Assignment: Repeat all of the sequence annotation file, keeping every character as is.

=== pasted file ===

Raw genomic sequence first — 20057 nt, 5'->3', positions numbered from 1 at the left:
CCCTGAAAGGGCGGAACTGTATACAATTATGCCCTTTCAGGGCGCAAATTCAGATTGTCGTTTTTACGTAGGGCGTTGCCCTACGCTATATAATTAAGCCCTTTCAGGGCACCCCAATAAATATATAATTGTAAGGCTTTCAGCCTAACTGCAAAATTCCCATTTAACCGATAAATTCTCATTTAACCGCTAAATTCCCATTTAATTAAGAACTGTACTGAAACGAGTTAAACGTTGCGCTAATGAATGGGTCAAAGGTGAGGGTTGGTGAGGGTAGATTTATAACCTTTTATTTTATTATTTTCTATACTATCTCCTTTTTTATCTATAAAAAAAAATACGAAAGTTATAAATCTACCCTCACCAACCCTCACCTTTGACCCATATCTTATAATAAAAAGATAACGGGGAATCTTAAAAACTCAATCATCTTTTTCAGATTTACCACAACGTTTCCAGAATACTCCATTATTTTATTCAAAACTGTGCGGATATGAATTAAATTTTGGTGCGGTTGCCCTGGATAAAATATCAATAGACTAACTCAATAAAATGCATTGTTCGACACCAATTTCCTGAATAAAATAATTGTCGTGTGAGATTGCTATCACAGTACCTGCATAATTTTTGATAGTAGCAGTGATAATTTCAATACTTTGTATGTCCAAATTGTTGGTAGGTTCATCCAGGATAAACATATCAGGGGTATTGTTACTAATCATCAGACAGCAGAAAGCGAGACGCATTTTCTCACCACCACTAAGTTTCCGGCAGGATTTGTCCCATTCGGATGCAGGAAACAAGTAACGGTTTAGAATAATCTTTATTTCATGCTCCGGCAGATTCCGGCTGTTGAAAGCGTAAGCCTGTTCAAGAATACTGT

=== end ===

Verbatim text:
Raw genomic sequence first — 20057 nt, 5'->3', positions numbered from 1 at the left:
CCCTGAAAGGGCGGAACTGTATACAATTATGCCCTTTCAGGGCGCAAATTCAGATTGTCGTTTTTACGTAGGGCGTTGCCCTACGCTATATAATTAAGCCCTTTCAGGGCACCCCAATAAATATATAATTGTAAGGCTTTCAGCCTAACTGCAAAATTCCCATTTAACCGATAAATTCTCATTTAACCGCTAAATTCCCATTTAATTAAGAACTGTACTGAAACGAGTTAAACGTTGCGCTAATGAATGGGTCAAAGGTGAGGGTTGGTGAGGGTAGATTTATAACCTTTTATTTTATTATTTTCTATACTATCTCCTTTTTTATCTATAAAAAAAAATACGAAAGTTATAAATCTACCCTCACCAACCCTCACCTTTGACCCATATCTTATAATAAAAAGATAACGGGGAATCTTAAAAACTCAATCATCTTTTTCAGATTTACCACAACGTTTCCAGAATACTCCATTATTTTATTCAAAACTGTGCGGATATGAATTAAATTTTGGTGCGGTTGCCCTGGATAAAATATCAATAGACTAACTCAATAAAATGCATTGTTCGACACCAATTTCCTGAATAAAATAATTGTCGTGTGAGATTGCTATCACAGTACCTGCATAATTTTTGATAGTAGCAGTGATAATTTCAATACTTTGTATGTCCAAATTGTTGGTAGGTTCATCCAGGATAAACATATCAGGGGTATTGTTACTAATCATCAGACAGCAGAAAGCGAGACGCATTTTCTCACCACCACTAAGTTTCCGGCAGGATTTGTCCCATTCGGATGCAGGAAACAAGTAACGGTTTAGAATAATCTTTATTTCATGCTCCGGCAGATTCCGGCTGTTGAAAGCGTAAGCCTGTTCAAGAATACTGT